South Carolina police object to high-school reading list

Union says depictions of brutality in The Hate U Give and All American Boys promote distrust of police and ‘we’ve got to put a stop to that’

A police union in South Carolina has challenged the inclusion of Angie Thomas’s multiple award-winning novel about police brutality, The Hate U Give, on a school’s summer reading list, describing it as “almost an indoctrination of distrust of police”.

The intervention from the Fraternal Order of Police Tri-County Lodge #3 came after Wando high school’s ninth-grade class was asked to read one of eight novels over the summer holidays. Two of the titles upset the police union: The Hate U Give, which follows a teenage girl after she witnesses the shooting of her unarmed best friend by a police officer, and Jason Reynolds and Brendan Kiely’s All American Boys, which sees a teenage boy trying to overcome his distrust of the police after he is wrongly suspected of shoplifting and then beaten by an officer.

President of the lodge John Blackmon told local site News2 that the union had “received an influx of tremendous outrage at the selections by this reading list”, questioning why the school had chosen to “focus half of their effort on negativity towards the police” when “there are other socio-economic topics that are available”.

In fact, there are eight books on the reading list, only two of which tackle police brutality. Thomas’s book was inspired by the Black Lives Matter movement, but also includes a character, the main protagonist’s uncle, who is a black police officer and positive role model. It has won prizes including the Waterstones children’s book award, while All American Boys is the recipient of the Walter Dean Myers award for outstanding children’s literature.

Blackmon added: “Freshmen, they’re at the age where their interactions with law enforcement have been very minimal. They’re not driving yet, they haven’t been stopped for speeding, they don’t have these type of interactions. This is … almost an indoctrination of distrust of police and we’ve got to put a stop to that.”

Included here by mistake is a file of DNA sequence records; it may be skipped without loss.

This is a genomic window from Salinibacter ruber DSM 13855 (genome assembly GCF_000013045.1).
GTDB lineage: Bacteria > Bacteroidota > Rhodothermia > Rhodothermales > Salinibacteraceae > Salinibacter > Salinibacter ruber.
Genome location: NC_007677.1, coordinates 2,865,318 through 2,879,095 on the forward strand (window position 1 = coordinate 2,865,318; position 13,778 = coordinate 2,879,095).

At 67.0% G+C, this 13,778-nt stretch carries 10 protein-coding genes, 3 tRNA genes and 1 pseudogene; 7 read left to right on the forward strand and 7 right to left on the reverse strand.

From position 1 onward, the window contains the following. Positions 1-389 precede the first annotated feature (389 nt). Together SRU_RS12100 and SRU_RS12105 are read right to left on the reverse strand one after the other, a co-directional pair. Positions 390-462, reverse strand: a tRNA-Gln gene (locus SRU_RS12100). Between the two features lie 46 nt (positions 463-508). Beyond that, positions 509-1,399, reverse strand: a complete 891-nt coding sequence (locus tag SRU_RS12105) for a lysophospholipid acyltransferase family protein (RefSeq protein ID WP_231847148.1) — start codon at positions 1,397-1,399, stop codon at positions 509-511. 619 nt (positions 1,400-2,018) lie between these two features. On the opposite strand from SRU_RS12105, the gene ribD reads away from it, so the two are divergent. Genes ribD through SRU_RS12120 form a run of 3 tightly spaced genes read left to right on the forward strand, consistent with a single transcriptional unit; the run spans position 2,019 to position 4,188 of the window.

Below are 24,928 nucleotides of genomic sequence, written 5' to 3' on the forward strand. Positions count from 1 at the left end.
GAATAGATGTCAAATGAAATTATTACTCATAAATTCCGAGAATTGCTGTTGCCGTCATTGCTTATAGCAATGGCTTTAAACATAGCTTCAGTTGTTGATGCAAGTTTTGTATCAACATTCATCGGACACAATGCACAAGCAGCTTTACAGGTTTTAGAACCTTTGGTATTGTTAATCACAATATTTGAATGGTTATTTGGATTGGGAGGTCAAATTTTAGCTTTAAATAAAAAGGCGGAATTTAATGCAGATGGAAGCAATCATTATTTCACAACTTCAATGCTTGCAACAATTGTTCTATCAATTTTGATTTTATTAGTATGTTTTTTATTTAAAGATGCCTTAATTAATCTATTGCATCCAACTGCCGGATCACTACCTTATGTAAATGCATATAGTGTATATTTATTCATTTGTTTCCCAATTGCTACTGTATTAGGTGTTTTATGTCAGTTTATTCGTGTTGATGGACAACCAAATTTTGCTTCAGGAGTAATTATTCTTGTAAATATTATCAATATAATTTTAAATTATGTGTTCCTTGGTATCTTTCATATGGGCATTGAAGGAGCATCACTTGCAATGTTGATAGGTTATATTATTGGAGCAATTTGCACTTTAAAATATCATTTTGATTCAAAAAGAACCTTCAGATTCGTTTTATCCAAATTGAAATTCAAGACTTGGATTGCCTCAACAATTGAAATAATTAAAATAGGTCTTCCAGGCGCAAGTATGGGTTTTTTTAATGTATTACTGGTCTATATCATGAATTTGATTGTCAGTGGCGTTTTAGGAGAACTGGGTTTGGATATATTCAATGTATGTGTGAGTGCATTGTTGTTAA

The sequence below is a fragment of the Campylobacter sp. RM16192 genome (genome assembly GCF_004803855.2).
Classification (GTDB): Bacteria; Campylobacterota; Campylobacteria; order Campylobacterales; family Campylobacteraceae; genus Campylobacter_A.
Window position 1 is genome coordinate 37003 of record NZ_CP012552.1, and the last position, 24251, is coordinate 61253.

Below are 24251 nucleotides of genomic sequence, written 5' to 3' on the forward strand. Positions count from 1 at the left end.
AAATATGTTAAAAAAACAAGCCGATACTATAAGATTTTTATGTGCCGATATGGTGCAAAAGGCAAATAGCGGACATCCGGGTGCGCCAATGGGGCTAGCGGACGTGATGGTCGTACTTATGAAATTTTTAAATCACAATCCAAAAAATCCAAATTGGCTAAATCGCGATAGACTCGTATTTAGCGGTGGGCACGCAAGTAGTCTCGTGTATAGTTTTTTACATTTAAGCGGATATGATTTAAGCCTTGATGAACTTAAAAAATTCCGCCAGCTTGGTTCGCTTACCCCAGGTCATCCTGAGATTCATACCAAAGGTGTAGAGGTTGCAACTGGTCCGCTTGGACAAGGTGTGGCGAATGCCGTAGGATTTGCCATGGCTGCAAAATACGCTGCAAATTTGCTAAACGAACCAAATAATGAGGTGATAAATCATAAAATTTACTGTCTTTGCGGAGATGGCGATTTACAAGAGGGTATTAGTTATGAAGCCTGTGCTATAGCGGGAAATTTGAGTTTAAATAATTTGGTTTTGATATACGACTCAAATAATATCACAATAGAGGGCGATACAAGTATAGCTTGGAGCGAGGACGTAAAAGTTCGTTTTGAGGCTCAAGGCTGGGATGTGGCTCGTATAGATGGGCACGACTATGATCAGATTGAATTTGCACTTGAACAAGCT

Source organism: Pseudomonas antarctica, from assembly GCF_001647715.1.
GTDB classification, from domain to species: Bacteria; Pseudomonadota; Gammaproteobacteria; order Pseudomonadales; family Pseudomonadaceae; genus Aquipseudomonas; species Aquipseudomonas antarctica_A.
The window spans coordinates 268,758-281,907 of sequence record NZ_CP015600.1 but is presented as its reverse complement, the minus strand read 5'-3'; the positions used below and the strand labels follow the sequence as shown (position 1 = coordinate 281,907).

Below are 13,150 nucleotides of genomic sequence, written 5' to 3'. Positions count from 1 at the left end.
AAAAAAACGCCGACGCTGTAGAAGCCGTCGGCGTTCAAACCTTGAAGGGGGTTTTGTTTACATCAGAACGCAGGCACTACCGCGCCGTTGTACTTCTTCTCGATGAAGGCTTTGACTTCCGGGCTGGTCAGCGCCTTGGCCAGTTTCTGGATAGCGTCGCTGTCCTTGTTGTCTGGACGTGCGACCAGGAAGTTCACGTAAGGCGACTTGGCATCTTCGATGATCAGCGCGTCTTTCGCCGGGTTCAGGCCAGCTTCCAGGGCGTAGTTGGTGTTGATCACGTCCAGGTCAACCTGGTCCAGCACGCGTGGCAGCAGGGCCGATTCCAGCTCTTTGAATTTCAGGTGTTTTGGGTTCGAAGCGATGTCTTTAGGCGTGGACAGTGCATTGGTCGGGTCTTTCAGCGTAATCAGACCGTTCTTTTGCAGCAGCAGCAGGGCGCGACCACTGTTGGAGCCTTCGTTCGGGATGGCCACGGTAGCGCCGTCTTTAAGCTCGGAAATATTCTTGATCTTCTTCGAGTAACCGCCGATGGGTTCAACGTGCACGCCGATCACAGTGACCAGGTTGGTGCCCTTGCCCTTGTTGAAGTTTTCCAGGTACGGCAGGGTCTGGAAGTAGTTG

The school’s headteacher, Dr Sherry Eppelsheimer said in a statement that a complaint about the books had been received, and that the school will follow the procedures outlined in its policies. This means a committee will review the books, as well as listening to the perspectives of the complaint filer and the teacher who set the books. The committee will then report to the school superintendent, who will make a decision.

The National Coalition Against Censorship has written to the school offering its help in managing the process and urging it to keep the books on its list. “Removing books that have been selected for their educational value solely because the ideas expressed in them conflict with some parents’ political or moral beliefs would improperly allow parents to dominate the public education process with their opinions,” it wrote. “For young readers in Charleston, The Hate U Give and All American Boys offer insight into the racial injustices many people of colour experience, and inspiration for young activists who desire change.”

Director of programmes Svetlana Mintcheva told the Guardian that The Hate U Give, one of the American Library Association’s “most challenged” books of 2017, would probably continue to attract attention. A forthcoming film adaptation will increase the book’s profile, “coupled with national tension over police violence and its disproportionate effects on black men”.

“We will continue advocating for open and nuanced conversations in our school system about such difficult but vital issues. It is a sign of the times that complaints over books, which used to be predominantly over sexually explicit material, are now increasingly over political issues, especially police violence,” said Mintcheva.

The books also drew support from high-profile authors including Hari Kunzru, who tweeted: “Call me a rabid leftist but I don’t think police unions should be weighing in on high-school reading lists.”

“I don’t actually believe that book-judging is a legitimate part of the business of policing,” wrote Neil Gaiman. “Local police union leader John Blackmon claims that they are only responding to the public reaching out to them to complain about the reading list. Because when people don’t like the books their kids are asked to read, they call the police.”


Alison Flood

The GuardianTramp

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